Dumpster Diving

Rachel Lindsey

In July 2012 readers of the New York Times were introduced to Nelson Molina, a 58 year-old sanitation worker who curates a gallery on 99th Street in Manhattan. A gallery of garbage. The venue for Molina’s “Treasure in the Trash” is the second floor of a Sanitation Department garage and, as his title suggests, each piece in the extensive collection—he estimated close to 1,000 pieces at the time Elizabeth Harris wrote the article—was retrieved from the city’s refuse during sanitation workers’ daily tours of the city. Harris described Molina’s collection (exhibit? archive?) to her readers:

Over here is a portrait of a grumpy-looking Winston Churchill, and over there, a very nice pastel copy of Henri Matisse’s “Woman With a Hat.” There are photographs of the Brooklyn Bridge; landscapes done in watercolor; ancient tricycles and toy trucks; and four electric guitars, one without pickups, another without strings, arranged around a Michael Jackson poster and gold-sequined tie. There is even a Master of Business Administration diploma from Harvard hanging by a window.

When asked why he not only culled but collected, catalogued, and curated New Yorkers’ discarded stuff, Molina explained that “I love collecting stuff, I love hanging stuff and I love to decorate. . . . It doesn’t matter what it is. As long as it’s cool, I can hang it up and I’ve got a place for it.”

In the months since completing my doctoral dissertation I have spent a lot of time thinking about how to surmount the central methodological dilemma of material culture analysis: how do I get from this object to the person who touched it, saw it, neglected it, worshiped it, who maybe thought it was meaningful or maybe didn’t think much about it at all? How do I discern humor, irony, subterfuge, or delight in the material fragments of the past? What are the ethical responsibilities of deploying these fragments as historical evidence?

There are a lot of questions.

When I came across Harris’s article last summer I was giddy with excitement. I posted it to Facebook. There was talk of a conference panel on religion and trash (I clearly have wonderfully supportive colleagues). “This is it!,” I remember myself thinking, “This is the problem. This is my problem. Our problem.” I have fragments of peoples’ lives—photographs, primarily. Artifacts that they or their descendants discarded. Shards of lives that were salvaged by collectors or libraries or pickers or historians—by the dumpster divers of American cultural history. 

The conference panel hasn’t sprouted wings but I am teaching a graduate seminar on material culture studies of American religion this semester where these dilemmas are addressed on a weekly basis. Perhaps indicative of my tortured love affair with material culture was the original title to the course: “Holy Crap!” (I decided that this title was probably a safer bet for post-tenure profs.)  Far from a flippant dismissal of the integrity of material culture analysis, the title was intended to register both the ambivalence of “stuff” that continues to haunt the study of religion as well as the spine-tingling “aha!” moment that objects so often invoke in the course of research (well, perhaps not as often as we might prefer). Our seminar has to maintain a speedy clip to keep up with the increasingly robust conversation surrounding material culture studies from the past couple of decades but the students are extremely bright and discussions have yet to descend into a Portlandia-esque miasma of references. Unlike Molina, we are invested in pushing beyond the “I love collecting” stage of historical inquiry to a mode of analysis wherein artifacts are recognized as cultural generators rather than merely ciphers of ideas or, still troublingly common, “belief” (you can sneak into our conversation on Twitter: @rel6498fsu).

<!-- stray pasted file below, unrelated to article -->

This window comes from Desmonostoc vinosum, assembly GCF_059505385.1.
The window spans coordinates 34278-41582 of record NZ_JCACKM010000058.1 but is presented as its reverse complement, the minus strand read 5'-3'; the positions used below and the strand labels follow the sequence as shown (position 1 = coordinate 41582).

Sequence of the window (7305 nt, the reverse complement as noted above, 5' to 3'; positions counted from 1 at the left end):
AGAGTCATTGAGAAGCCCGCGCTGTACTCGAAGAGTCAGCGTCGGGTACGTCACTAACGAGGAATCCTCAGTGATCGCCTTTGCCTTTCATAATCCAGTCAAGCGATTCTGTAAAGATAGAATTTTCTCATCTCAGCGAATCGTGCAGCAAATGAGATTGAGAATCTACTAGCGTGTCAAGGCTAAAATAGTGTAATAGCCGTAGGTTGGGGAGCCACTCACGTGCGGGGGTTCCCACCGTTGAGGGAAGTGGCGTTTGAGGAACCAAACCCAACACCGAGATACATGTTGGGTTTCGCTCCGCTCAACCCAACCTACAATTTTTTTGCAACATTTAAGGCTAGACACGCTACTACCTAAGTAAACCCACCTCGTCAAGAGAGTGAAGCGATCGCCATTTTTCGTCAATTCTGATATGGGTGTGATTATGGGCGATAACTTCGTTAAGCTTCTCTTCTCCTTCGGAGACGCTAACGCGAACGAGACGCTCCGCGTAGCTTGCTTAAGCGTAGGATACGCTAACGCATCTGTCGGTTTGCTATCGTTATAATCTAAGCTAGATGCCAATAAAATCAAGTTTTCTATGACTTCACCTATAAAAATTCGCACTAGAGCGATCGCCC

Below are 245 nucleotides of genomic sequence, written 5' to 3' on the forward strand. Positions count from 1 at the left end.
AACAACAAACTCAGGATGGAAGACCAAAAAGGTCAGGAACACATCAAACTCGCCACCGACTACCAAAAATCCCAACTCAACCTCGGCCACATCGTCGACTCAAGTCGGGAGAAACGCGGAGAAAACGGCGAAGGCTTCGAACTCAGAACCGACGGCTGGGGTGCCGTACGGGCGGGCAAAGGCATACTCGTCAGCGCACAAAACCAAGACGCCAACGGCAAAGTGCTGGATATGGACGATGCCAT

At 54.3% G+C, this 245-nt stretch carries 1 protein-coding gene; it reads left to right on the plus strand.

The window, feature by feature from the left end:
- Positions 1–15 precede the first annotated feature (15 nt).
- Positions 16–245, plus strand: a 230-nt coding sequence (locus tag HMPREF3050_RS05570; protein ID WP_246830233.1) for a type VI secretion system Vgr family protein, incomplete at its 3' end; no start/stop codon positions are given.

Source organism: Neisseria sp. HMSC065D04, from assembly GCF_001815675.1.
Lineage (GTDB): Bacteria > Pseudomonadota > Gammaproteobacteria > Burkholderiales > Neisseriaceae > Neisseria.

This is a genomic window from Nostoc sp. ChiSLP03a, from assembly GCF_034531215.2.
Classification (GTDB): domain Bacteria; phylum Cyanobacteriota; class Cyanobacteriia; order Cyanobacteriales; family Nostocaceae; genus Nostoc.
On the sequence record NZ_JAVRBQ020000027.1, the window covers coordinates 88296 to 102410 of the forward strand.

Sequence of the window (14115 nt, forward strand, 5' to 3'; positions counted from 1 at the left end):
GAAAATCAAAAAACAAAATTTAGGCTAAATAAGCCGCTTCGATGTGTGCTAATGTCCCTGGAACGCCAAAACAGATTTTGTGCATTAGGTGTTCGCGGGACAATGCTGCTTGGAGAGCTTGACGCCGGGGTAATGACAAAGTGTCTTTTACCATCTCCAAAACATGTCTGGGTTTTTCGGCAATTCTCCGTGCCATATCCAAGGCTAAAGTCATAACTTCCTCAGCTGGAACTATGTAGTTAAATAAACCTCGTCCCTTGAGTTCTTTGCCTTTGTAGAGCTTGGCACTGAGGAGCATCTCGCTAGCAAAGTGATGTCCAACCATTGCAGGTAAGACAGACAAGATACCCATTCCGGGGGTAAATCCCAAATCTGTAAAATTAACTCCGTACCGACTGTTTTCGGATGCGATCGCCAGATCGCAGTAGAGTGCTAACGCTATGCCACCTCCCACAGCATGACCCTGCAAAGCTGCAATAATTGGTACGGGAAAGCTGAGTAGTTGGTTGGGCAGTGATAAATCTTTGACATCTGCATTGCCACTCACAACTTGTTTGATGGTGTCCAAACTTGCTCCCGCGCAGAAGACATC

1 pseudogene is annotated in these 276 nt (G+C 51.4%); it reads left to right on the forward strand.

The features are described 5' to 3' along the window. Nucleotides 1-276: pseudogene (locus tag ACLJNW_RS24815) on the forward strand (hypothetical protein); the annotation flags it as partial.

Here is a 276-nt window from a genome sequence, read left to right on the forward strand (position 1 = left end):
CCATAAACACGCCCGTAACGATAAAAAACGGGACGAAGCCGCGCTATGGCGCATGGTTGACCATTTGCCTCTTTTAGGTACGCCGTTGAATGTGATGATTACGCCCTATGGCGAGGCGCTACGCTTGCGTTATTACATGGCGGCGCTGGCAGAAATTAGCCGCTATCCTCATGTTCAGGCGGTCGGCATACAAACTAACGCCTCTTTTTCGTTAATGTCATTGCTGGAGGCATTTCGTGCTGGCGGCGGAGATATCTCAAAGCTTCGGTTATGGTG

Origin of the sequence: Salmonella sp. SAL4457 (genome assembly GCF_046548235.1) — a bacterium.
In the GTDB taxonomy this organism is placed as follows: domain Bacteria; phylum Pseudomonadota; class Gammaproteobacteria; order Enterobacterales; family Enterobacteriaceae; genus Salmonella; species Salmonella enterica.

What I love most about the sanitation museum is that it makes the happenstance of material artifacts explicit. Religion is not garbage. But historical artifacts are not unlike the fragments of people’s lives that Molina has so carefully rescued. (Actually, archaeologists and papyrologists have found a great deal of religion in garbage.)  Surely we should move beyond the “as long as it’s cool . . . I’ve got a place for it” standard that drives Molina's exhibit. But it’s not a bad place to start. 


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